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Alternative to HumX?

post #1 of 17
Thread Starter 
Hey everybody, I'm looking for some way to resolve a ground loop for my video card and my sound card. When I get my video card cranking I hear a lot of noise, and since I use my computer for gaming almost as much as listening to music, I need a solution to resolve the ground loop besides a cheater cable.

I've been quiet here lately since I've more or less found the sound I was looking for, but now I'm wanting to resolve one of the small little issues I'm seeing.

One thing I've found that based on it's marketing might resolve the issue, is an isobar. Does anybody else know of maybe a power strip I can mount to my desk that would help resolve my ground loop? Right now, I'm using just a chincy little radio shack power strip, and I figure a high end one might get rid of the issues I'm seeing, and possibly give other benefits.

Here is a link to the HumX, what I'm hoping is that the isobar stuff at the second link, might resolve the same issue.

If not, an alternative would be great. Using a cheater cable, I have a perfectly black background, no noise, whatsoever. It's beautiful. Even at the maximum volume I can set the amp at and sound card too. Zero noise floor. I'm wanting to reproduce this without a hacked cable, and without using a wall wart like the humx.

Amazon.com: Ebtech Hum X Voltage Hum Filter: Musical Instruments

Amazon.com: Tripp-Lite HT2210ISOCTR 2-Outlet Home Theater Isobar A/V Power Center (5100 Joules): Electronics
post #2 of 17
They have their Product Features all screwed up. The Product Features or the Hum X are in fact for the Hum Eliminator and vice versa.

Anyway, the Hum X (the one that plugs into the wall) may well work for you. Don't see that the Isobar's going to do anything.

se
post #3 of 17
Thread Starter 
I'd like to find something besides that, if possible. Any other ideas? I'd love to see a power strip that would offer similar features.
post #4 of 17
There are no power strips currently with built in hum filters. Humx is pretty much your only option. Why are you avoiding the Humx?

Can you give more details on this cheater cable? I think you're talking about a ground lift. A cheater cable is something completely different.

EDIT: In the last thread you posted about this, those who bought the Humx had the crackling eliminated without sacrificing sound quality.
http://www.head-fi.org/forums/f46/gr...s-well-435931/
post #5 of 17
Quote:
Originally Posted by Aynjell View Post
I'd like to find something besides that, if possible. Any other ideas?
Well, there are only so many ways you can skin that cat.

Eliminate the problem directly by getting around the safety ground with either a "cheater plug" (which are in fact designed and intended to PROVIDE a safety ground, not to defeat it), or something like the HumX which they claim still maintains safety.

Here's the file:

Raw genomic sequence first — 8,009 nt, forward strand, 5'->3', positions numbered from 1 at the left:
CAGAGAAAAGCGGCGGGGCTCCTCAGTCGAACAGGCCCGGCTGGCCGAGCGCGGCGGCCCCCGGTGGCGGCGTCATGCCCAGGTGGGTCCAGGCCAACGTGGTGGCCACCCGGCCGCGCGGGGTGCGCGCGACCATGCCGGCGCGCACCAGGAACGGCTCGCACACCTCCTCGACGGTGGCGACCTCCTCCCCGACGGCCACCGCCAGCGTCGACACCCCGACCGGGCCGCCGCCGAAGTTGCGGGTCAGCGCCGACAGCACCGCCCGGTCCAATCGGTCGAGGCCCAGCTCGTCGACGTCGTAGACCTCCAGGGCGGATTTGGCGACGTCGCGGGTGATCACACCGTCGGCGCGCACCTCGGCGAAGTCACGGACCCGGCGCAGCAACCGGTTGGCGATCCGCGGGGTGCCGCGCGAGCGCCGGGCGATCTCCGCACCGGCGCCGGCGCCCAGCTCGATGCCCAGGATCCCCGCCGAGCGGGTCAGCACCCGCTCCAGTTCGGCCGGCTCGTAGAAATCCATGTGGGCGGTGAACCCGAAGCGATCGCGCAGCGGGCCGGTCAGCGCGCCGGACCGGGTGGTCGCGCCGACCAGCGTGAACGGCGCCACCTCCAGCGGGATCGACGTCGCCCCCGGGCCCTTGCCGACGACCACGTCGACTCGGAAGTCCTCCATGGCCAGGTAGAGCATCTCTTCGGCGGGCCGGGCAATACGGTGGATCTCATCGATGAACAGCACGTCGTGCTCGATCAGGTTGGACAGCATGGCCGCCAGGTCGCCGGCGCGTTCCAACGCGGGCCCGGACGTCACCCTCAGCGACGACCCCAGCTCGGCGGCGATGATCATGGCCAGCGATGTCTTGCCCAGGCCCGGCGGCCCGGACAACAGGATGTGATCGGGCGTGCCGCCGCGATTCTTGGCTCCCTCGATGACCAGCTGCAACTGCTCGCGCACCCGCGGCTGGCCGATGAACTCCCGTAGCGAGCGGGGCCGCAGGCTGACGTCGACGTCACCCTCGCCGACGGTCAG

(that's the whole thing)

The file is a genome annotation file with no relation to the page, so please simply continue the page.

Or you can do it indirectly using isolation transformers such as the Hum Eliminator which provide galvanic isolation between components.

Take your pick.

se
post #6 of 17
Hey I made the mistake -- in fact purchased a fancy Isobar. Nice to have a central grounding screw, and it looks great. But it did nothing for the hum. If the hum is caused by a ground loop, then first try plugging everything (and I mean everything) in to a single wall socket. If that fails, then remove the grounding pin (cheater) or Humx.

As Koyaan said, that's it baby.

BTW, Humx works.
post #7 of 17
A ground lift works, but at a risk. Humx is a better option.
post #8 of 17
Thread Starter 
Quote:
Originally Posted by fenixdown110 View Post
A ground lift works, but at a risk. Humx is a better option.
What's a ground lift? My cheater cable is just a normal power cable with the ground prong removed. This gave me a perfectly black background but I understand it's not the safest.
post #9 of 17
You just described what you have as a ground lift. An essential removal of the ground prong either physically or through an adapter. A cheater cable is this.

I've only seen RV campers use this when camping.
post #10 of 17
Thread Starter 
One last question... Since the ground loop appears to be between my PC and amp (my sound card is fine without the amp involved)... wouldn't introducing an optical or spdif based dac between them resolve the issue also?
post #11 of 17
It might and it might not. Both those cables has built in grounds as well, so it might form another ground loop from there.
post #12 of 17
Thread Starter 
Quote:
Originally Posted by fenixdown110 View Post
It might and it might not. Both those cables has built in grounds as well, so it might form another ground loop from there.
Ah hell with it then.

I've ordered a mobilespec gli and some belkin cables so I can wire it up, hopefully this'll work. Not sure how decent belkin cables are, but I look forward to at least trying them.



For the whole thing it was about 37$...


I particularly liked the mobilespec because it could be mounted out of sight.
post #13 of 17
Let us know how it goes.
post #14 of 17
Thread Starter 
Oh I will. I'm just hoping and praying that I won't have any decreased sound quality.
post #15 of 17
SPDIF is a digital protocol, used in both optical and coax cable connections.

So you are really asking "will an optical SPIDF (TOSLink) connection fix the groundloop?".

Well if you had a grounding problem on a coax digital connection, then yes switching to optical will correct it.

But in your case the analog connection from the DAC to the amp might still have a ground loop. A battery operated DAC will take that possibility out of play. But that's a radical solution -- introduce a DAC to solve a ground loop problem!

You have tried plugging everything in to one wall outlet, yes?
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